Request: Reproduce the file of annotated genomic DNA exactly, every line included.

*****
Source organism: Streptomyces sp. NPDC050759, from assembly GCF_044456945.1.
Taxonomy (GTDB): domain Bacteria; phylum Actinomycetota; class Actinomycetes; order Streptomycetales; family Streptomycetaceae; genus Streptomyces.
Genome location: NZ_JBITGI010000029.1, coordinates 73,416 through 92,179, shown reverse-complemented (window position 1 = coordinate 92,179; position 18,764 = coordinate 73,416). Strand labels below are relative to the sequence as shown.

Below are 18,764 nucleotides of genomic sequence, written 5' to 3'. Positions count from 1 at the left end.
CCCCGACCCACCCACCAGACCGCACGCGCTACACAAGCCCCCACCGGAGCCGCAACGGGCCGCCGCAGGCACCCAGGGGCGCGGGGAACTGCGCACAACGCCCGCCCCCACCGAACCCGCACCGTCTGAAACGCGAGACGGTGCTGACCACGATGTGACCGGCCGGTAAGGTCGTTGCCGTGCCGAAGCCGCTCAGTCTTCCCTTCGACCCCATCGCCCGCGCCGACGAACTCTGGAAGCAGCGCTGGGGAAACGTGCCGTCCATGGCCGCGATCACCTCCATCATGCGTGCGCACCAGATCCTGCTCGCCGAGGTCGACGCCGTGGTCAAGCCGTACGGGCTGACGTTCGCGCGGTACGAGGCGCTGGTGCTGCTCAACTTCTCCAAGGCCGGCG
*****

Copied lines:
Source organism: Streptomyces sp. NPDC050759, from assembly GCF_044456945.1.
Taxonomy (GTDB): domain Bacteria; phylum Actinomycetota; class Actinomycetes; order Streptomycetales; family Streptomycetaceae; genus Streptomyces.
Genome location: NZ_JBITGI010000029.1, coordinates 73,416 through 92,179, shown reverse-complemented (window position 1 = coordinate 92,179; position 18,764 = coordinate 73,416). Strand labels below are relative to the sequence as shown.

Below are 18,764 nucleotides of genomic sequence, written 5' to 3'. Positions count from 1 at the left end.
CCCCGACCCACCCACCAGACCGCACGCGCTACACAAGCCCCCACCGGAGCCGCAACGGGCCGCCGCAGGCACCCAGGGGCGCGGGGAACTGCGCACAACGCCCGCCCCCACCGAACCCGCACCGTCTGAAACGCGAGACGGTGCTGACCACGATGTGACCGGCCGGTAAGGTCGTTGCCGTGCCGAAGCCGCTCAGTCTTCCCTTCGACCCCATCGCCCGCGCCGACGAACTCTGGAAGCAGCGCTGGGGAAACGTGCCGTCCATGGCCGCGATCACCTCCATCATGCGTGCGCACCAGATCCTGCTCGCCGAGGTCGACGCCGTGGTCAAGCCGTACGGGCTGACGTTCGCGCGGTACGAGGCGCTGGTGCTGCTCAACTTCTCCAAGGCCGGCG